A new research programme dedicated to the study and treatment of Alport syndrome will begin work in early 2022, with a physical hub based at the University of Manchester. The Stoneygate and Kidney Research UK – Alport Research Hub aims to accelerate research, transform early diagnosis, and develop specific treatments for the disease.
Alport syndrome is a rare genetic disorder, but it is the second most common cause of inherited chronic kidney disease. It is caused by faults in the genetic code for a particular type of collagen protein essential to the normal structure and function of the kidney’s filtering system. Disruption of this protein causes progressive loss in kidney function. It can also cause hearing loss and eye problems.
With support from Kidney Research UK and a £2.55 million investment from the Stoneygate Trust, the Manchester-based hub will be fronted by Professor Rachel Lennon from the University of Manchester, in collaboration with Professor Daniel Gale from University College London and Professor Neil Turner from the University of Edinburgh. Researchers are hopeful that the Alport Research Hub can be used as a model to tackle many different kidney diseases and conditions in the future.
The Hub will have a physical base in Manchester at the Wellcome Centre for Cell-Matrix Research. Here a platform of new technologies will be used to test treatments in in kidney organoids and other models of Alport syndrome. A virtual aspect of the hub will use a database of over 850 patients with abnormal Alport genes to help understand both the genetic and environmental factors that affect, and may predict, how quickly Alport syndrome progresses.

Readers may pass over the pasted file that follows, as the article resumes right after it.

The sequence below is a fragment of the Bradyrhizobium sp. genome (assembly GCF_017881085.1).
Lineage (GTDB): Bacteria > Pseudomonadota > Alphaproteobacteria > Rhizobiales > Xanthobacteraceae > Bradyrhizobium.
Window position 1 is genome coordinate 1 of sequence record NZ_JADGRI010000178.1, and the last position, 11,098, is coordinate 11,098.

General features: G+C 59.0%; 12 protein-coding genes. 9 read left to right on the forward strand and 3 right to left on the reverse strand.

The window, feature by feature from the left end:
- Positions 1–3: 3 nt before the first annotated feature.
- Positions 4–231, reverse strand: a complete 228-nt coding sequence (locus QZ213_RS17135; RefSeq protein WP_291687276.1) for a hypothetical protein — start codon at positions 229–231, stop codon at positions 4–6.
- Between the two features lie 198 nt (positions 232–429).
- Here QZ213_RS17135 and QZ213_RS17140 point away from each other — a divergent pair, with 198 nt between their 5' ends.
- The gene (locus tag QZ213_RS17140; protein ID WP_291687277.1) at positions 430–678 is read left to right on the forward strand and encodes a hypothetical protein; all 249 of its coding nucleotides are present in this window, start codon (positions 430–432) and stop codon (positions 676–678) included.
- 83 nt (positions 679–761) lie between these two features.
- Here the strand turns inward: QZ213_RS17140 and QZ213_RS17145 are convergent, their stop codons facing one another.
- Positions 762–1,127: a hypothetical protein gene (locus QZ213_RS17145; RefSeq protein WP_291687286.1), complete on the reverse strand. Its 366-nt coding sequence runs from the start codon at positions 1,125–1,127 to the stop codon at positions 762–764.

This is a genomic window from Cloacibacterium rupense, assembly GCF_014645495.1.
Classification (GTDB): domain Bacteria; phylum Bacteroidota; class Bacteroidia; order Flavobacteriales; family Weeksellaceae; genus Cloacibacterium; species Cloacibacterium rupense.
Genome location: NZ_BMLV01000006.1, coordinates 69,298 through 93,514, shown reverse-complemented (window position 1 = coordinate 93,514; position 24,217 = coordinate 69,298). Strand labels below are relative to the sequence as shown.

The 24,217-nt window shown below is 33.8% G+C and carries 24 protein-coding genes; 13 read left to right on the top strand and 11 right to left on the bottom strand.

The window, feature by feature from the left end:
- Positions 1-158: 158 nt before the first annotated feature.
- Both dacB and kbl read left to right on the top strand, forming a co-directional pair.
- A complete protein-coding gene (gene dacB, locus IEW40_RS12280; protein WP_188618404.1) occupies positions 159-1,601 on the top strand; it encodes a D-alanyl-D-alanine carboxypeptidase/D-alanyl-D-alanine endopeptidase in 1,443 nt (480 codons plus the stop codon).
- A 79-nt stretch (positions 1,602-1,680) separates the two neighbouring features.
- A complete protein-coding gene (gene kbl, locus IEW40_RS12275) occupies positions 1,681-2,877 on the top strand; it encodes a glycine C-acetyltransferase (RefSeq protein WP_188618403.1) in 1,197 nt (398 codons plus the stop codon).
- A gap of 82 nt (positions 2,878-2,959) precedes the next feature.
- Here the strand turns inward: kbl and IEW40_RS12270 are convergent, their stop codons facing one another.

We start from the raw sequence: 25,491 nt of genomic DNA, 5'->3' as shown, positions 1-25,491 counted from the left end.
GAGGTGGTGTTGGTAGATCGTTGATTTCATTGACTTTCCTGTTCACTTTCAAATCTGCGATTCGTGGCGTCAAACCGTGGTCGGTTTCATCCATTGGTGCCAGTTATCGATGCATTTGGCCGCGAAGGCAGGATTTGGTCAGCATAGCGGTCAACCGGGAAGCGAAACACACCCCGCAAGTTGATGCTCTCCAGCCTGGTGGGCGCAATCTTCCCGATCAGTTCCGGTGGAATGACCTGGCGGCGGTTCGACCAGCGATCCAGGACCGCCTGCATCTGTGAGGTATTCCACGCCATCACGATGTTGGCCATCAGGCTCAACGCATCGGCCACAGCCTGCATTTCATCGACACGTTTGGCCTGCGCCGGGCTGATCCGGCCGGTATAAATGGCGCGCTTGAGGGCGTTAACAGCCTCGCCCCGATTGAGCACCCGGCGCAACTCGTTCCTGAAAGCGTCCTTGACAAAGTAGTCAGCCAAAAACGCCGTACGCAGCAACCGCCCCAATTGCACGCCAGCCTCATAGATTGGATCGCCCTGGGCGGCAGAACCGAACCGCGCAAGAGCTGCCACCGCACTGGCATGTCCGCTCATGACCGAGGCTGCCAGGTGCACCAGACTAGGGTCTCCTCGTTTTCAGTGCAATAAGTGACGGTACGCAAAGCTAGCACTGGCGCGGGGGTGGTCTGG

Professor Rachel Lennon, Professor of Nephrology at the University of Manchester said: “Rare diseases have an enormous impact on an individual’s life, and they do not attract the critical mass of researchers required to enable rapid improvements in treatment. This Kidney Research UK-Stoneygate award to establish a UK hub for Alport Research is fabulous news and it will transform our ability to increase awareness, improve understanding of the condition and to accelerate new treatment options for patients. By bringing together expertise in cell and matrix biology, genetics and clinical practice, we aim to improve genetic testing and to progress a range of therapy options to extend kidney survival in patients with Alport syndrome.”
Sandra Currie, chief executive of Kidney Research UK said: “Rare diseases offer a unique challenge to charities such as ours and the overall scientific community. Often, there are limited resources attributed to sourcing new treatments as well as an overall lack of understanding into the causes, impacts and ways to treat them. Embarking on this new collaborative way of working, we are tackling this issue head on by bringing together a wealth of facilities and expertise. With this new Hub, we have the potential to accelerate the discovery and testing of new treatments and possibly even a cure through gene therapy.”
The diagnosis and treatment of Alport syndrome have improved in the last decade. However, more progress is urgently needed. With the additional resources and funding, researchers are optimistic that results and transformative treatments could begin to emerge from the hub within the next five years.